This article was originally published in The Notebook. In August 2020, The Notebook became Chalkbeat Philadelphia.
Over the past month I’ve had two great opportunities to meet and have conversations with Philadelphia’s students and teachers. The first event was Science Leadership Academy’s EduCon 2.3. The second event was Teacher Action Group’s Justice In the Classroom Event. Both settings allowed for meaningful dialogue about what those in schools want education to be like. I went into both events trying to steal as many good ideas as I could. Reflection has led me to think about what my expectations of learning about other’s success are.
EduCon gathers educators from across the country and hosts a number of international participants as well. When I arrived at the conference I found it quite odd to learn that I was only one of 50 or 60 SDP educators there. In our own hometown, we couldn’t muster even a third of the attendees. Regardless of Philly’s participation, I knew what my goals of the conference were. I was going to spend fourteen and half hours getting every ounce I could squeeze out of the SLA faculty. And why not, when else in the District can you sit for any amount time in another school and learn from those who by all accounts succeeding wildly?*(help finding awards, press for SLA)
I spent four of the six sessions I attended with SLA staff. We talked about a wide range of topics from planning common planning time to implementing standards based grading in language classes. The last session I attended focused on SLA’s advisory program. Prior to attending EduCon I had this session on my must go list. I had previously heard Principal Chris Lehmann discuss the impact advisory had on the school. I was truly amazed when I heard the student’s side of just how important their advisory period was. I expected the eloquent descriptions of how advisory worked and why it was important. I was floored to observe not only the deep emotional connections they had with each other but also with their school. These were a group of students who felt more comfortable with each other and with explaining the culture they were trying to foster than any I have met before. Without any doubt, the adults at SLA have created a space that the students can, and do, owe. I left EduCon that Sunday with many ideas I wanted to implement where I worked, and seen implemented district-wide.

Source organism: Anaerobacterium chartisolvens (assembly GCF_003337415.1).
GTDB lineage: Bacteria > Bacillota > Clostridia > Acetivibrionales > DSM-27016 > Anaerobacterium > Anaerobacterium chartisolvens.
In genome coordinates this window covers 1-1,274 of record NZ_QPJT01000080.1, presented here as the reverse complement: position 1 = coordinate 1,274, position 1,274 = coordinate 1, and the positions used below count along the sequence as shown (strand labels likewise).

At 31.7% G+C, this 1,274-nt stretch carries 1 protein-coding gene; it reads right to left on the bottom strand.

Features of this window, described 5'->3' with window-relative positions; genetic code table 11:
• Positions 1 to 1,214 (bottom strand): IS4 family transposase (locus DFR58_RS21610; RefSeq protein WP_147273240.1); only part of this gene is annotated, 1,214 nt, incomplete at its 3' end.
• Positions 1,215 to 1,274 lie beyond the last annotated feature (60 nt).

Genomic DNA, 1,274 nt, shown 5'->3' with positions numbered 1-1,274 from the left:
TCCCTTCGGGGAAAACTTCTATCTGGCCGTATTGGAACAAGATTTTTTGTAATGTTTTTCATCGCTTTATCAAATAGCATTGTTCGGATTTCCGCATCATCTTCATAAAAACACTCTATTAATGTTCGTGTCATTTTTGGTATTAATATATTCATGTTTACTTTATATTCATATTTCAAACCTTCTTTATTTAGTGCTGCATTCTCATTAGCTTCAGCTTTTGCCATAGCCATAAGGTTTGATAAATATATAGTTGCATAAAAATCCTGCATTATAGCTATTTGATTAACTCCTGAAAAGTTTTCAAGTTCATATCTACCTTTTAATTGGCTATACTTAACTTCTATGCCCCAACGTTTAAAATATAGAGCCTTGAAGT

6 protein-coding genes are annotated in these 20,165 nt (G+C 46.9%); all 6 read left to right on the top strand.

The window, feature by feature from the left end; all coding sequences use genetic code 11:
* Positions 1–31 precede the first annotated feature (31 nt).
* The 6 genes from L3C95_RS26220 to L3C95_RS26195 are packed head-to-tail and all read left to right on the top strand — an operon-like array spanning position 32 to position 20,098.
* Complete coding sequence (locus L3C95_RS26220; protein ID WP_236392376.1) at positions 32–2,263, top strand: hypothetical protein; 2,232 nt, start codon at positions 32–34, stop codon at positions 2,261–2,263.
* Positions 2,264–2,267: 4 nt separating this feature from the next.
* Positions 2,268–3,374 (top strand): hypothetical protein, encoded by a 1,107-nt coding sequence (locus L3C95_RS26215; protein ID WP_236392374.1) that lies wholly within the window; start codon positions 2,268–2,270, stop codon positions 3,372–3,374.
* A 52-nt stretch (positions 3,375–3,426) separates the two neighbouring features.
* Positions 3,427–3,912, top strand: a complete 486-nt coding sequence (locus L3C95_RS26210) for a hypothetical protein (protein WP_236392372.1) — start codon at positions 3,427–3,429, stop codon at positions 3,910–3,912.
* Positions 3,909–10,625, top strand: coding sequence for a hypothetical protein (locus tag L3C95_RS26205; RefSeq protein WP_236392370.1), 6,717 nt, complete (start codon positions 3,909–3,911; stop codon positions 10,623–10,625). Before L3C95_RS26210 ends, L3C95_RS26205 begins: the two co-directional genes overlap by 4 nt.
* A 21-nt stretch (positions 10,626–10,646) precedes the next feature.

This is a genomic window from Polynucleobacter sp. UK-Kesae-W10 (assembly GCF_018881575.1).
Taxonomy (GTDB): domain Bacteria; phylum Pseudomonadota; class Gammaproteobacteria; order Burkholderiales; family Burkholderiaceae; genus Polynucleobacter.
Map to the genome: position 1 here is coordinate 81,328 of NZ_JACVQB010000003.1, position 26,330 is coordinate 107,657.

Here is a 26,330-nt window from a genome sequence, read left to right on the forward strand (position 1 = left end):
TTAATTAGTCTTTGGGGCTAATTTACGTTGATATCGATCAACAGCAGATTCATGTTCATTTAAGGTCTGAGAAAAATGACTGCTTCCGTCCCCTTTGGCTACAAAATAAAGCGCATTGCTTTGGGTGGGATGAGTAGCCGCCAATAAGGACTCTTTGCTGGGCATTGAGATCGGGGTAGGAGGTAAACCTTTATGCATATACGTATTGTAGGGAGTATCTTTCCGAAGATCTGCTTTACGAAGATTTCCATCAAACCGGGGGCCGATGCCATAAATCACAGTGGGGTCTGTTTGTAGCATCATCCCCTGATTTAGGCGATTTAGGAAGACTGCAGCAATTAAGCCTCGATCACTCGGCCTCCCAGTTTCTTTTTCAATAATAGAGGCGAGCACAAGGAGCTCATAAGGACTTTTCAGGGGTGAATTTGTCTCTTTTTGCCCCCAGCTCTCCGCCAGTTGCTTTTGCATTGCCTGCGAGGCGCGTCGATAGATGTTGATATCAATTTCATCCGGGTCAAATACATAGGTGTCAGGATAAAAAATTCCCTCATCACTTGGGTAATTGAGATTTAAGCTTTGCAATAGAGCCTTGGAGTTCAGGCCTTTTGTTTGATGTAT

This past Saturday Teacher Action Group Philadelphia (TAG) hosted its second annual Justice in the Classroom Event. The purpose of the event is join practictioneers of restorative practices with those seeking to implement non-punitive discipline systems in their classrooms and schools. The day was broken-up into a description of what Restorative Practices are, a panel discussion, theoretical scenario work, and finally a large group conversation about take-aways. Educators and students alike from our communities’ schools talked about what restorative practices might look like, how they could be applied, and road-blocks to implementation. The most interesting part of the discussion for me was the notion of how to best spread the idea. Some thought it best to start in their own classroom and trust that good ideas spread. Others explained the difficulty of being the only teacher using such practices. One panelist explained that her high school had widely used the program under one principal, but found it next to impossible to continue without the support from the succession of principals they have recently had. It was this idea that joined my thoughts from EduCon to this event.